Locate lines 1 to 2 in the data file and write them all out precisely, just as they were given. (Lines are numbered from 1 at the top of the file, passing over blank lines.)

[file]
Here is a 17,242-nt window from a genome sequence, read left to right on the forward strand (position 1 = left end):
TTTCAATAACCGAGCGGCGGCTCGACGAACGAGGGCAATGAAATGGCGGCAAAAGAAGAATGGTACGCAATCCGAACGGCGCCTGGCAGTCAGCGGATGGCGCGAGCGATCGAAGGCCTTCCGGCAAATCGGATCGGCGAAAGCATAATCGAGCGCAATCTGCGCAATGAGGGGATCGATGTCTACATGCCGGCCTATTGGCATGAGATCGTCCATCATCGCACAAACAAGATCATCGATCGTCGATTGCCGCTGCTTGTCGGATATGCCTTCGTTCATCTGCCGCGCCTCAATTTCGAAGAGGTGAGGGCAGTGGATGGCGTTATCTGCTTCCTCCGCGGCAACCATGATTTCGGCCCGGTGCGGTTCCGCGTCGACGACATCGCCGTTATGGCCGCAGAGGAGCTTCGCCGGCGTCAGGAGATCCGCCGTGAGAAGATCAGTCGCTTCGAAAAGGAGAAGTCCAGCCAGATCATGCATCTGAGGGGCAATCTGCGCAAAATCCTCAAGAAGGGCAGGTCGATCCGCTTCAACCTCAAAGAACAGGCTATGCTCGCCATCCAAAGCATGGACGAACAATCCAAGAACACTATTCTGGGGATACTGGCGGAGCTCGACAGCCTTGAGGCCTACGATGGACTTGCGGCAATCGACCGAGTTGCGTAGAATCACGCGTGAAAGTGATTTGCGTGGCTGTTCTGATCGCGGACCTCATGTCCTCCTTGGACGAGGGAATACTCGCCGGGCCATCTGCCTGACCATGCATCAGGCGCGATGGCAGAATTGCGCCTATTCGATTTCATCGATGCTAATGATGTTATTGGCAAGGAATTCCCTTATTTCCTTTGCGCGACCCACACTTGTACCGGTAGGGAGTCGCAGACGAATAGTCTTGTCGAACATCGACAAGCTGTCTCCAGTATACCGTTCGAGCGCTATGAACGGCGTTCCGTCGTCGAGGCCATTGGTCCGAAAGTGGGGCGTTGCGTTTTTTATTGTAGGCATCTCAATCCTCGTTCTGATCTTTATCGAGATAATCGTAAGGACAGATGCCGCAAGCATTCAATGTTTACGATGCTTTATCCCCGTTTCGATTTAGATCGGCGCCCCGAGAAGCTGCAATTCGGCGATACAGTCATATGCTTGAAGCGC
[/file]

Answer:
Here is a 17,242-nt window from a genome sequence, read left to right on the forward strand (position 1 = left end):
TTTCAATAACCGAGCGGCGGCTCGACGAACGAGGGCAATGAAATGGCGGCAAAAGAAGAATGGTACGCAATCCGAACGGCGCCTGGCAGTCAGCGGATGGCGCGAGCGATCGAAGGCCTTCCGGCAAATCGGATCGGCGAAAGCATAATCGAGCGCAATCTGCGCAATGAGGGGATCGATGTCTACATGCCGGCCTATTGGCATGAGATCGTCCATCATCGCACAAACAAGATCATCGATCGTCGATTGCCGCTGCTTGTCGGATATGCCTTCGTTCATCTGCCGCGCCTCAATTTCGAAGAGGTGAGGGCAGTGGATGGCGTTATCTGCTTCCTCCGCGGCAACCATGATTTCGGCCCGGTGCGGTTCCGCGTCGACGACATCGCCGTTATGGCCGCAGAGGAGCTTCGCCGGCGTCAGGAGATCCGCCGTGAGAAGATCAGTCGCTTCGAAAAGGAGAAGTCCAGCCAGATCATGCATCTGAGGGGCAATCTGCGCAAAATCCTCAAGAAGGGCAGGTCGATCCGCTTCAACCTCAAAGAACAGGCTATGCTCGCCATCCAAAGCATGGACGAACAATCCAAGAACACTATTCTGGGGATACTGGCGGAGCTCGACAGCCTTGAGGCCTACGATGGACTTGCGGCAATCGACCGAGTTGCGTAGAATCACGCGTGAAAGTGATTTGCGTGGCTGTTCTGATCGCGGACCTCATGTCCTCCTTGGACGAGGGAATACTCGCCGGGCCATCTGCCTGACCATGCATCAGGCGCGATGGCAGAATTGCGCCTATTCGATTTCATCGATGCTAATGATGTTATTGGCAAGGAATTCCCTTATTTCCTTTGCGCGACCCACACTTGTACCGGTAGGGAGTCGCAGACGAATAGTCTTGTCGAACATCGACAAGCTGTCTCCAGTATACCGTTCGAGCGCTATGAACGGCGTTCCGTCGTCGAGGCCATTGGTCCGAAAGTGGGGCGTTGCGTTTTTTATTGTAGGCATCTCAATCCTCGTTCTGATCTTTATCGAGATAATCGTAAGGACAGATGCCGCAAGCATTCAATGTTTACGATGCTTTATCCCCGTTTCGATTTAGATCGGCGCCCCGAGAAGCTGCAATTCGGCGATACAGTCATATGCTTGAAGCGC